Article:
Yes, Image Posts Drive Engagement – But Choose Your Images Carefully
Most of you know that images perform well on Facebook and have been leveraging image posts to drive engagement & click-throughs for quite some time. So we aren’t going to throw out a generic statement surrounded with some stats telling you to use photos.
You’re a smart and you know images and larger images drive more engagement, but the real question is: which images, more specifically, can drive engagement?
“Post pictures that are meaningful without having to read any text next to it.” – Leo Widrich, Buffer
The team at Buffer discovered that posting a stand-alone, self-explanatory image outperforms a photo that needs additional explanation in the description.
Steal Ideas From Your Other Channels
Discovering what will perform well on Facebook can often be right in front of you. This is another tactic that seems very obvious, but it doesn’t get mentioned. Nobody says it out loud.
If you have a blog post your audience is raving about on Facebook, try and turn it into a series on Facebook. Look at what performs well on your other social media channels and think of how you can incorporate it on Facebook. Maybe it’s a quote that you tweeted that received a lot of response, maybe it is a stat from an interesting industry study that was well received in your community. Oftentimes they can be turned into a weekly series or a monthly campaign.
Hashtags Are Cool If You Use Them Properly
Everyone is excited that hashtags have come to Facebook, but most people don’t get that they aren’t used in the same way as they are on Twitter. There is even a Facebook page dedicated to the cause entitled, ‘This is not Twitter. Hashtags don’t work here.’
Simply Measured said it and a recent EdgeRank Checker study reported the same thing. Both studies found that Engagement per Facebook fan decreased with hashtags and Facebook posts with hashtags had less viral and organic reach, on average, than posts without hashtags.
On Twitter, hashtags act as a search tool helping users discovered content and shared interest which is aimed to increase the posts’ viral reach. And like we stated, on Facebook, users just aren’t treating hashtags the same way. Facebook users are the root of the problem as they are conditioned to scroll through their news feed to receive information versus search for information.
When you are using hashtags on Facebook, think carefully about what you are using them for and how you can use them. If your intent is to increase virality and reach, you might not receive the outcome you were hoping for.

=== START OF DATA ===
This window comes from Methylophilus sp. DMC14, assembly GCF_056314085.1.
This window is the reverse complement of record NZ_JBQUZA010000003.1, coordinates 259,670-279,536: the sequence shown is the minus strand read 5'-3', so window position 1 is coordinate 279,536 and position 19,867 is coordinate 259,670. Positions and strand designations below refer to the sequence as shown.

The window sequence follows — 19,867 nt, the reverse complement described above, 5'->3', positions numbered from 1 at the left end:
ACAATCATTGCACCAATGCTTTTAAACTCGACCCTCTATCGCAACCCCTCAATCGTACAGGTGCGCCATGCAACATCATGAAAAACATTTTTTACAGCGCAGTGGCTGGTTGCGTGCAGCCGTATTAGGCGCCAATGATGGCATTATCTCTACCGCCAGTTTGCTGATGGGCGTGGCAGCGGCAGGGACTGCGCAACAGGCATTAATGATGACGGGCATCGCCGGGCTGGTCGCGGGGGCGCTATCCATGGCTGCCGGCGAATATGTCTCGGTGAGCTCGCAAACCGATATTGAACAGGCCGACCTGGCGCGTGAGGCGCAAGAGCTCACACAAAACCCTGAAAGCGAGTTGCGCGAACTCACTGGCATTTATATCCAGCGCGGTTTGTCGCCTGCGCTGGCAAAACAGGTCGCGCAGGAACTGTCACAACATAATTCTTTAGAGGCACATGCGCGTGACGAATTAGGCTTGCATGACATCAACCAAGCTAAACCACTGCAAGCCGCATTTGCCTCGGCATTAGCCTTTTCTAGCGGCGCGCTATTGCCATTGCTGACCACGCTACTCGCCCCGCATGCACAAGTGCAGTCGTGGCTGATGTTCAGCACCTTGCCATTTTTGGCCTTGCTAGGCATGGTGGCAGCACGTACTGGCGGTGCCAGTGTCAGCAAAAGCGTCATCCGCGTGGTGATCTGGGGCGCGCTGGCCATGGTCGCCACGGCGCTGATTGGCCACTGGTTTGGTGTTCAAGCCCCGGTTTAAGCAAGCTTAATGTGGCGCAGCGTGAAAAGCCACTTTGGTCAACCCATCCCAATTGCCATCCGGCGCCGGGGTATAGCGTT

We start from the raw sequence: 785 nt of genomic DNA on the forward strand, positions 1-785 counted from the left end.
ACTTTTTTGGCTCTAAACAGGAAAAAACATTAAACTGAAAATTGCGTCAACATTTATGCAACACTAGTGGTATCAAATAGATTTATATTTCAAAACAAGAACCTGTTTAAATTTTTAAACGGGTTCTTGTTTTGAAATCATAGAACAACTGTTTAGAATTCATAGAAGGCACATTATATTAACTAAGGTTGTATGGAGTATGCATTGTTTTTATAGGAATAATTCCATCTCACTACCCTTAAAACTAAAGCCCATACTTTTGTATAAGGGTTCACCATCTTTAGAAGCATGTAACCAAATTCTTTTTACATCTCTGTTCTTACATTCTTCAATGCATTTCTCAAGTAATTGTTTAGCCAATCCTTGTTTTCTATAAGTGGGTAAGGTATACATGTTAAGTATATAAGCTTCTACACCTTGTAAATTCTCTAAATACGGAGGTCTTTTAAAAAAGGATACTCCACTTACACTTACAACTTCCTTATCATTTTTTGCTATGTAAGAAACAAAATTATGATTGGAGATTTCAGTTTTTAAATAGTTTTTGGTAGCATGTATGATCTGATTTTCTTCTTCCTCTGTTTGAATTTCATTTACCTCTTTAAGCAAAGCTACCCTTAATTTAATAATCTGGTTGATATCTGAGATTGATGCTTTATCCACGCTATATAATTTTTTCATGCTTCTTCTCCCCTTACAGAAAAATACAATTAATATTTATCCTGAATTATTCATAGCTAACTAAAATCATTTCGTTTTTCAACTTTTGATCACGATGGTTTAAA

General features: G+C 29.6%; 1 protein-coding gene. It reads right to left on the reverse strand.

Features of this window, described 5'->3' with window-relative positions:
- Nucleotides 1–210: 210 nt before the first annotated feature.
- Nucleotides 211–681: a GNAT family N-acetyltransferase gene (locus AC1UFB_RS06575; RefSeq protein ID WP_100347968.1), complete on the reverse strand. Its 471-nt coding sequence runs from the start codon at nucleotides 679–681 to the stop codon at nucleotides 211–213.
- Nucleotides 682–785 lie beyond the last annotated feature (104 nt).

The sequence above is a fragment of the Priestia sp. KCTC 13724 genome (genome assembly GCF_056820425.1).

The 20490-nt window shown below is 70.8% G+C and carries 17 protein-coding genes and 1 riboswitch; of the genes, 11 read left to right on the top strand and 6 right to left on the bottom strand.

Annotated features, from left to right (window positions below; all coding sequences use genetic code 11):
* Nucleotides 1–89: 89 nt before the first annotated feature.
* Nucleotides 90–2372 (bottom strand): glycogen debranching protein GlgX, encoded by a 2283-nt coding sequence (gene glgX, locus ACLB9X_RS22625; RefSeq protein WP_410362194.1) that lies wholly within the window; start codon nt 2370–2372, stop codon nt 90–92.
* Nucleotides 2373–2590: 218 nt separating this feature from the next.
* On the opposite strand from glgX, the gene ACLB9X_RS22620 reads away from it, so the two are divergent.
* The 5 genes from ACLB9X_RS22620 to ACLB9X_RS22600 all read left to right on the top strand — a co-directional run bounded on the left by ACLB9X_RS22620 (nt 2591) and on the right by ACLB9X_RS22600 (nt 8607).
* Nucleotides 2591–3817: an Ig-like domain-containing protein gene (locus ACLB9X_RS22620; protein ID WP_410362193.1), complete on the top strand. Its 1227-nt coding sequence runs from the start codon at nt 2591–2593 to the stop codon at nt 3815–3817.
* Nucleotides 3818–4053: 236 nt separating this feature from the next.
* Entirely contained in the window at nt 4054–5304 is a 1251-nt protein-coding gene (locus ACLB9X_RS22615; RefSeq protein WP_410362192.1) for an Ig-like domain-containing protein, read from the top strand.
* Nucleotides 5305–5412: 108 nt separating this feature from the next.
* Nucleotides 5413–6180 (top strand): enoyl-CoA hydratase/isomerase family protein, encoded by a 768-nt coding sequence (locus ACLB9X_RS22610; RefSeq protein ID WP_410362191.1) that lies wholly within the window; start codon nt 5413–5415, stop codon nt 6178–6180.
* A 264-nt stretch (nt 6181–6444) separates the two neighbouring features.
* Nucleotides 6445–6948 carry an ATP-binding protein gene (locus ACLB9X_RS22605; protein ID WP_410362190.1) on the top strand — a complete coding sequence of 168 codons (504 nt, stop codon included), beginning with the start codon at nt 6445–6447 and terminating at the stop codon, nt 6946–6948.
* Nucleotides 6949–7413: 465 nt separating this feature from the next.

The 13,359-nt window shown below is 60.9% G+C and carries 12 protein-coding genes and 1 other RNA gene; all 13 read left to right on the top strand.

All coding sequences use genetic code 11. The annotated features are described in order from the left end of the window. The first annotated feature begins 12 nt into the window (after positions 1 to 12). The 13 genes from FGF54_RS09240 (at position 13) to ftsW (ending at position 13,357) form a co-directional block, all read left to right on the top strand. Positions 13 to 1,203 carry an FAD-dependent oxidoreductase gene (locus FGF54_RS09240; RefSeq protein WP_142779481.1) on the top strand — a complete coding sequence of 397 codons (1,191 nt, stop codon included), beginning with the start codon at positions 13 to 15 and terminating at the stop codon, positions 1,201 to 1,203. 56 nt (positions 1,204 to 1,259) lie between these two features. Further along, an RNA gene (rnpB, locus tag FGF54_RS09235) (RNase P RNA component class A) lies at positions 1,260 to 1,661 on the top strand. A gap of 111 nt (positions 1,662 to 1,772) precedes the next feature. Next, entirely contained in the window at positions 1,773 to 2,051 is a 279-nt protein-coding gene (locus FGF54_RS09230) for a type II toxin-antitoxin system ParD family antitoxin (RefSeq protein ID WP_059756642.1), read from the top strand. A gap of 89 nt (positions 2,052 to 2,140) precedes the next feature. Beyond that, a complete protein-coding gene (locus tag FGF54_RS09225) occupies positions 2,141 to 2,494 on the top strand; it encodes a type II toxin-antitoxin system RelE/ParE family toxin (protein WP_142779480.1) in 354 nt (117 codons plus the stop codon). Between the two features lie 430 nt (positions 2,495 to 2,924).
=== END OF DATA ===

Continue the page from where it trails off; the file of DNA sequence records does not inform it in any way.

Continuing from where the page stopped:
Instead think of hashtags on Facebook as:
- a way to express an emotion or sentiment (somewhat like an emoticon, which we will talk about below)
- a campaign or contest which allows you to unify your posts, promote across different platforms and depending on the nature of the campaign or contest, has the ability to encourage users to share their own posts with the hashtag of the campaign
Not All Emoticons Are Equal 😀
According to AMEX OPEN, using emoticons increases comments by 33%. The fact they increase engagement makes sense since their very definition ties into and derives from social media. It seems silly, but these two, sometimes three character expressions have played a significant role in communication through technology.
Buddy Media says posts with emoticons receive 52% higher interaction rates and have a 57% higher like rate, 33% higher comment rate and 33% higher share rate. Emoticons, when used properly and sparingly, can be a great way to express your tone and humanize your brand.
And get this, not all emoticons are equal. This graph from Buddy Media shows the interaction rate across each emoticon with 😀 coming out on top.
If You Are Asking a Question, Ask it at the End
According to KISSmetrics, questions receive 100% more comments than standard text posts. And you’ve most likely heard it before: when it comes to engagement, especially comments, asking a question on Facebook is very effective. But we aren’t here to tell you tactics you already know. It isn’t about asking a question. It’s about where to ask that question.
According to a research study by Buddy Media, if you are asking a question, where you place the question in the post is equally as important as what you are asking. Posing a question at the end of your post increases the interaction rate by 15% and will double the comment rate compared to those with a question asked in the middle of the post. A question that is placed at the end of a sentence is asking your Facebook fans to respond immediately. When you ask a question at the beginning or in the middle of your copy this distracts your fan from answering the question.
Does placing a question at the end of your sentence increase your engagement? What type of images does your community respond to? Which type of emoticon, if any, increases engagement? How do people use hashtags and how can you leverage them to make them more effective? The devil is in the details when it comes to Facebook marketing. Not all these tactics will work for you, but remember, it’s important to dig deeper, analyze and implement & experiment with small changes that can drive engagement and make a bigger impact.